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  • karjunkie 12/12/08 8:11 am PST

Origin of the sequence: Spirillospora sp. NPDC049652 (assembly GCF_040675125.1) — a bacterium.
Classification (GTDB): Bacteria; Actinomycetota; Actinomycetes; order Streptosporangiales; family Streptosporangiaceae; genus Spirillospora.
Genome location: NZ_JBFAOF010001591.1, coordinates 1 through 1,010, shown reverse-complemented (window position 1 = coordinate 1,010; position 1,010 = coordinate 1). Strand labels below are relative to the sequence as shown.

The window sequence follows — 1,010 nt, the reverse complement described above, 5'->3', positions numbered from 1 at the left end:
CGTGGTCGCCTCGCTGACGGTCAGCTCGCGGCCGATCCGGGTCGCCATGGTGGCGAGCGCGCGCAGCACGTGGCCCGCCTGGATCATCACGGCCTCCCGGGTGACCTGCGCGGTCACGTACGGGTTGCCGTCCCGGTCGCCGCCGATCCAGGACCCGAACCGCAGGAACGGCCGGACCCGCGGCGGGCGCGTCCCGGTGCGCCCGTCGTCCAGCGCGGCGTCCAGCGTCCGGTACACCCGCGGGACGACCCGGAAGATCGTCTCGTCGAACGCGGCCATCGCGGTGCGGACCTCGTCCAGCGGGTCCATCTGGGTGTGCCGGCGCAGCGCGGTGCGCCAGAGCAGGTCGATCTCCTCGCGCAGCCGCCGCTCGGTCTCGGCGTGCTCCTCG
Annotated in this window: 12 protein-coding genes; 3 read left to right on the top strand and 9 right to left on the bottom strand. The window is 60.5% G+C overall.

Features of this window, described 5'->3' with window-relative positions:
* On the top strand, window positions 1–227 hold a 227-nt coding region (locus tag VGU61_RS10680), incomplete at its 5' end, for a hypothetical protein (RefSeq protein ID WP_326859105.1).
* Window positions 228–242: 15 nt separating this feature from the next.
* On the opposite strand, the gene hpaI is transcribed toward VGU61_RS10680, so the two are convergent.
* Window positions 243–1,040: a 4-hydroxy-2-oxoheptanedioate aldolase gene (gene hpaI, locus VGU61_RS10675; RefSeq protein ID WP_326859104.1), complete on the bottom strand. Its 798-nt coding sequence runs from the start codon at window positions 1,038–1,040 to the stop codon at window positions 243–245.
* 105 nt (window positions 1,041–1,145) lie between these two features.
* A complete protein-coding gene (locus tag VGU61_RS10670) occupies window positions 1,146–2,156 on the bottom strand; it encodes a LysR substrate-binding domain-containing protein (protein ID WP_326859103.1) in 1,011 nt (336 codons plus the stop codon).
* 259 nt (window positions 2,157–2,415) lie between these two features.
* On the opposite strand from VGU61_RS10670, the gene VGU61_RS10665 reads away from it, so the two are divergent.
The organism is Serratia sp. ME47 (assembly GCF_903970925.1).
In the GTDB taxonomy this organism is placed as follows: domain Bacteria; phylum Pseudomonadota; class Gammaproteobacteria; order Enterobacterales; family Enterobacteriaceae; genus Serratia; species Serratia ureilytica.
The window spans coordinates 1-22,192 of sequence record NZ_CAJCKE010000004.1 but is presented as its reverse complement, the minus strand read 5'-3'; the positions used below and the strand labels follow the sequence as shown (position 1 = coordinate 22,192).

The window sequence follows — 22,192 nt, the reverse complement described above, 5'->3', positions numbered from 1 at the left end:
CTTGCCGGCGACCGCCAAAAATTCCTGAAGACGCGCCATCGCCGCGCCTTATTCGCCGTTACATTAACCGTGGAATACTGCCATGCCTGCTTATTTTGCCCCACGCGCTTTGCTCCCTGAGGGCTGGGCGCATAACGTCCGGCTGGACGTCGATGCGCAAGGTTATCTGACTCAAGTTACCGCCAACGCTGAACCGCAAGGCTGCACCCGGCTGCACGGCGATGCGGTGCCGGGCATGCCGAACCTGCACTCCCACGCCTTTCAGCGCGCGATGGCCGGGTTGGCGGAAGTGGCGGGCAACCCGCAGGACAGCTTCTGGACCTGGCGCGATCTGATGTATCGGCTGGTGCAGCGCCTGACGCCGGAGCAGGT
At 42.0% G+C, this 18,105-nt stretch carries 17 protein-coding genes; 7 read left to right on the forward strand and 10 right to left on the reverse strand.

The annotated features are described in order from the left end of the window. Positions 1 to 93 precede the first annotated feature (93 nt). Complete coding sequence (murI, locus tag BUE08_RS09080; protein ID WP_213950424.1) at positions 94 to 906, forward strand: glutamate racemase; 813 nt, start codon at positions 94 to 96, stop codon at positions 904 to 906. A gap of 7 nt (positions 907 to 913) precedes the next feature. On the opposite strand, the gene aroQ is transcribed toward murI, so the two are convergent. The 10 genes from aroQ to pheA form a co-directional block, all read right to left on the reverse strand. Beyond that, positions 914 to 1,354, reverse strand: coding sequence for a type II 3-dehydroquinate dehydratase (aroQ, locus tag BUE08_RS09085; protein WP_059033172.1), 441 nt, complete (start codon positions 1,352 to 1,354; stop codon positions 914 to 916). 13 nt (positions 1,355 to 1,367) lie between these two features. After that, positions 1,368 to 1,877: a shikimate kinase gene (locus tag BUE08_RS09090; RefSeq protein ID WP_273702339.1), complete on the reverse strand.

When temperatures drop, several things happen that can make a diesel hard to start. First, the oil in the crankcase thickens. At the same time, battery output drops, reducing the number of amps available to crank the engine. The 15W-40 multi-viscosity motor oil, a popular warm weather choice with many diesel owners, may become too thick when temperatures go below freezing or plunge to zero or below. The increased drag created by the cold oil can reduce cranking speed to the point where the engine may not generate enough cranking compression and/or fuel pressure to light the fire. One of the first things you should check when diagnosing a "hard to start" complaint, therefore, is the dipstick. If the oil is thick and globby when cold, it may not be the correct viscosity for winter driving. Switching to a lighter oil such as a 10W-30 (never anything lighter in a conventional oil!) may be all that's needed to improve cold cranking. For really cold weather, you might be better off using a CG-4 rated synthetic motor oil. The next thing that needs to be checked is minimum cranking speed. The rpm needed to light the fire will vary according to the application, but General Motors says its 6.2L and 6.5L diesels with Stanadyne rotary injection pumps need at least 100 rpm when cold, and 180 rpm when hot. If the engine isn't cranking fast enough, check battery charge and condition, as well as the cable connections and the starter's amp draw. Problems in any of these areas can make any engine hard to start. If the battery is low, recharge it and check the output of the charging system, too. Unlike gasoline, diesel oil is adversely affected by cold temperatures. Diesel is made of heavier hydrocarbons that turn to wax when temperatures drop. The "cloud point" or point at which wax starts to form for ordinary summer-grade No. 2 diesel fuel can range from 10 to 40 degrees. If the fuel tank contains summer grade fuel and temperatures drop, wax crystals can form in the water/fuel separator, causing a blockage. Water in the fuel is another problem that can cause starting and performance problems. Condensation that forms during cold weather is the primary source of contamination. Water that gets into the fuel tank usually settles to the bottom because water and oil don't mix. The water is sucked into the fuel line and goes to the filter or water/fuel separator (if the vehicle has one). Here it can freeze, causing a blockage that stops the flow of fuel to the engine. So if the filter or separator is iced up, the fuel tank needs to be drained to get rid of the water.

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